cornea and the lens and a much larger posterior cavity behind the lens.
The ciliary body constantly produces the clear, watery aqueous humor that fills the anterior
cavity.
The posterior cavity, filled with the jellylike vitreous humor, constitutes most of the volume of
the eye.
The human retina contains rods and cones, two types of photoreceptors that differ in shape
and in function.
The fovea, the center of the visual field, has no rods but has very high density of cones.
Each rod or cone in the vertebrate retina contains visual pigments that consist of a lightabsorbing molecule called retinal bound to a membrane protein called an opsin.
The opsin present in rods, when combined with retinal, makes up the visual pigment
rhodopsin.
The processing of visual information begins in the retina itself, where both rods and cones
from synapses with neurons called bipolar cells.
Ganglion cells synapse with bipolar cells and transmit action potentials to the brain via axons
in the optic nerve.
Horizontal cells and amacrine cells function in neural pathways that integrate visual
information before it is sent to the brain.
Lateral inhibition are sharpen edges and enhances contrast in the image.
The two optic nerves meet at the optic chiasm near the center of the base of the cerebral cortex.
Lateral geniculate nuclei have axons that reach the primary visual cortex in the cerebrum.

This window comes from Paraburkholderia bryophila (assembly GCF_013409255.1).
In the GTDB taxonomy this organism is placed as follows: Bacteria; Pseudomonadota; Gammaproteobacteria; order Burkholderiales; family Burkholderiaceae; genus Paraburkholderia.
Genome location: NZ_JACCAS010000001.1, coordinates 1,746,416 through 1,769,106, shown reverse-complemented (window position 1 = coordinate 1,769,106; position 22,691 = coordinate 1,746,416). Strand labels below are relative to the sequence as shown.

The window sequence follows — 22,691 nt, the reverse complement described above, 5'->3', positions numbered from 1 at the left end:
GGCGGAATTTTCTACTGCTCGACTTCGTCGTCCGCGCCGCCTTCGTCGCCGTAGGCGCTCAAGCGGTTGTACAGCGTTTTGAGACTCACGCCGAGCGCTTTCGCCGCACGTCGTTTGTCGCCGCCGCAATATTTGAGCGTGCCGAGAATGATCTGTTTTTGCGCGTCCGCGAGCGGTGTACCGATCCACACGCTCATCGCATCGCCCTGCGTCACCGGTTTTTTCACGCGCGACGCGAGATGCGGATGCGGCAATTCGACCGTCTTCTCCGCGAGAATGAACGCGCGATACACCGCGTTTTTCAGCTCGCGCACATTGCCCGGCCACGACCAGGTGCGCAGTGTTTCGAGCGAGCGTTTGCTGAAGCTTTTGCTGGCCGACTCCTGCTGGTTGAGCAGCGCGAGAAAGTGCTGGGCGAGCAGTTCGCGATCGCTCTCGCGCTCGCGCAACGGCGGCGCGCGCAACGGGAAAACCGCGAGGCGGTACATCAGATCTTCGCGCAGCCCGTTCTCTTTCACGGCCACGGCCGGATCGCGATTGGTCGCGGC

Concept 50.5
Vertebrate skeletal muscle is attached to the bones and is responsible for their movement.
A muscle fiber contains a bundle of smaller myofibrils arranged longitudinally.
Thin filaments consist of two strands of actin and two strands of a regulatory protein coiled
around one another.
Think filaments are staggered arrays of myosin molecules.

Skeletal muscle is also called striated muscle because the regular arrangement of the
filaments creates a pattern of light and dark bands.
Each repeating unit is a sarcomere, the basic contractile unit of the muscle.
According to the sliding-filament model of muscle contraction, neither the thin filament not the
think filaments change in length when the sarcomere shortens.
The force developed by a muscle progressively increases as more and more of the motor
neurons controlling the muscle are activated, a process called recruitment of motor neurons.
When the rate is high enough that the muscle fiber cannot relax at all between stimuli, the
twitches fuse into one smooth, sustained contraction called tetanus.
A rich blood supply, and a large amount of an oxygen-storing protein called myoglobin.
Muscle fibers vary in the speed with which they contract, with fast-twitch fibers developing
tension two or three times faster than slow-twitch fibers.
Vertebrate cardiac muscle if found in only one place-the heart.
Plasma membranes of adjacent cardiac muscle cells interlock at specialized regions called
intercalated disks.
Smooth muscle in vertebrates is found mainly in the walls of hollow organs.
Concept 50.6
A hydrostatic skeleton consists of fluid held under pressure in a closed body compartment.
Peristalsis is a type of movement produced by rhythmic waves of muscle contractions passing
from front to back.
An exoskeleton is a hard encasement deposited on and animals surface.
Chitin is a polysaccharide similar to cellulose.
An endoskeleton consists of hard supporting elements, buried within the soft tissues of an
animal.
Locomotion is an active travel form place to place.